During U.S. President Barack Obama’s first visit to Russia, he gave a speech to graduates of Moscow’s New Economic School, in which he called for better relations between the nations, reported the Associated Press.
And here is the rest of it.
Obama gave a critique of Russian foreign policy and said that national interdependence ensures that “any world order that tries to elevate one nation or group of people over another will inevitably fail.
“That is why I have called for a ‘reset’ in relations between the United States and Russia. In the short period since the end of the cold war we have already seen India, Pakistan and North Korea conduct nuclear tests. Without a fundamental change, do any of us truly believe that the next two decades will not bring about the further spread of nuclear weapons?”
He added, “That is why America is committed to stopping nuclear proliferation, and ultimately seeking a world without nuclear weapons.… And while I know this goal won’t be met soon, pursuing it provides the legal and moral foundation to prevent the proliferation and eventual use of nuclear weapons.” The Guardian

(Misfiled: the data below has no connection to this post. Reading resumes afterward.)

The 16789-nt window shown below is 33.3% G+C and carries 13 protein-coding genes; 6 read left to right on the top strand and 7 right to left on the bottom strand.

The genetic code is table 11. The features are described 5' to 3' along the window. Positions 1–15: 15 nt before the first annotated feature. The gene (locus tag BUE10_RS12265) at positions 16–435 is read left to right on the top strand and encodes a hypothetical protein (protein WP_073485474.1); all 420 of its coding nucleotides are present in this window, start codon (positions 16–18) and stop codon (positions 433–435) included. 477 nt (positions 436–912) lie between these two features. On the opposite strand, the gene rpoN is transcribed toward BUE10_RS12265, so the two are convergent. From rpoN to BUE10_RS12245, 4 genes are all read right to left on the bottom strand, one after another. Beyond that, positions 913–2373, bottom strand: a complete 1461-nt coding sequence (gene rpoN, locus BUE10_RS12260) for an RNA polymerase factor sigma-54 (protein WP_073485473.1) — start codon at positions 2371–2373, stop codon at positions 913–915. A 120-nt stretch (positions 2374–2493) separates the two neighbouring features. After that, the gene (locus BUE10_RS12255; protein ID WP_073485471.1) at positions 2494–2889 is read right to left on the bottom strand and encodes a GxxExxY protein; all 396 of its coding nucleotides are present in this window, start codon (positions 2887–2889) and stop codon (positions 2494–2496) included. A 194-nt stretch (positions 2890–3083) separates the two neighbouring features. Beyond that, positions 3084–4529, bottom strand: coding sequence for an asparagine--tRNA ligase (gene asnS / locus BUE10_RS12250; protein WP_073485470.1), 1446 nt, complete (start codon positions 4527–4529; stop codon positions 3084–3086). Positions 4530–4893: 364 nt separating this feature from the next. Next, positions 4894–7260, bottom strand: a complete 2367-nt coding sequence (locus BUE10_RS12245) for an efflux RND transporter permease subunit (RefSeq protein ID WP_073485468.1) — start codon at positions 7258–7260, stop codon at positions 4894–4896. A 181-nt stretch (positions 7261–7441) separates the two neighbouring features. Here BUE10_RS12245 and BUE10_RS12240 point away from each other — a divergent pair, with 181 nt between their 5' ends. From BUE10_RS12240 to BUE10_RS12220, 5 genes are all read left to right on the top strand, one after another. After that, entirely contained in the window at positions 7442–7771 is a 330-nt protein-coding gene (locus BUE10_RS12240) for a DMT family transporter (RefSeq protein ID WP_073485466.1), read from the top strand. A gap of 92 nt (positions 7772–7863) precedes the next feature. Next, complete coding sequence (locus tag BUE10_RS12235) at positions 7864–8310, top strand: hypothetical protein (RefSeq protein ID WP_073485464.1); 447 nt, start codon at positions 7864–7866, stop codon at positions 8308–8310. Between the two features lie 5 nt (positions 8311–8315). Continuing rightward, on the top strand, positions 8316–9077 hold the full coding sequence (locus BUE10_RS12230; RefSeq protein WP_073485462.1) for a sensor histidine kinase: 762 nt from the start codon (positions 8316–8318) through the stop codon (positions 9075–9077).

President Obama was clear about U.S. intentions of a missile defense site in Easter Europe to defend against a surprise attack from Iran, though he was willing to make a deal with Russia if the country chose to help the U.S. in ensuring that Iran’s nuclear weapons developments were stopped. Russia is obviously threatened by the possible location of the missile defense location, Poland and Czech Republic, as it could be used against them, reported Times Online.
Obama also said in his speech, reported by the Associated Press, at the New Economic School “In 2009, a great power does not show strength by dominating or demonizing other countries. The days when empires could treat sovereign states as pieces on a chessboard are over.”